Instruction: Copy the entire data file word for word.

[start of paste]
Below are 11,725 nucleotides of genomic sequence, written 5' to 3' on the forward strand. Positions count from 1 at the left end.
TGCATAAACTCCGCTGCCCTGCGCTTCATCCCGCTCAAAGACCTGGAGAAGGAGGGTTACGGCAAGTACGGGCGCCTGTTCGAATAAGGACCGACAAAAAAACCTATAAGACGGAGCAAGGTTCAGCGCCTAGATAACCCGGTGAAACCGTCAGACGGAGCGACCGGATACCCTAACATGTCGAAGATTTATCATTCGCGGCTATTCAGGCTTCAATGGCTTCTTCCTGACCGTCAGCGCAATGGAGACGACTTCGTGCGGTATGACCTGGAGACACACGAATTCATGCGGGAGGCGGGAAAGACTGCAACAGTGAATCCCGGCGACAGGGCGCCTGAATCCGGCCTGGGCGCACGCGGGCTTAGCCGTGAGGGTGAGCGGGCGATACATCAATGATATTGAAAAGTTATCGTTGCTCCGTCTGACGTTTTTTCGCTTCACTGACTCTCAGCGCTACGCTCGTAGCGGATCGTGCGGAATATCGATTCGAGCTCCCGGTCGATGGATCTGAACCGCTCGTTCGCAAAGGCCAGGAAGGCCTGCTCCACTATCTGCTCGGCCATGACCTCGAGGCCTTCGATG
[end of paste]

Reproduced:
Below are 11,725 nucleotides of genomic sequence, written 5' to 3' on the forward strand. Positions count from 1 at the left end.
TGCATAAACTCCGCTGCCCTGCGCTTCATCCCGCTCAAAGACCTGGAGAAGGAGGGTTACGGCAAGTACGGGCGCCTGTTCGAATAAGGACCGACAAAAAAACCTATAAGACGGAGCAAGGTTCAGCGCCTAGATAACCCGGTGAAACCGTCAGACGGAGCGACCGGATACCCTAACATGTCGAAGATTTATCATTCGCGGCTATTCAGGCTTCAATGGCTTCTTCCTGACCGTCAGCGCAATGGAGACGACTTCGTGCGGTATGACCTGGAGACACACGAATTCATGCGGGAGGCGGGAAAGACTGCAACAGTGAATCCCGGCGACAGGGCGCCTGAATCCGGCCTGGGCGCACGCGGGCTTAGCCGTGAGGGTGAGCGGGCGATACATCAATGATATTGAAAAGTTATCGTTGCTCCGTCTGACGTTTTTTCGCTTCACTGACTCTCAGCGCTACGCTCGTAGCGGATCGTGCGGAATATCGATTCGAGCTCCCGGTCGATGGATCTGAACCGCTCGTTCGCAAAGGCCAGGAAGGCCTGCTCCACTATCTGCTCGGCCATGACCTCGAGGCCTTCGATG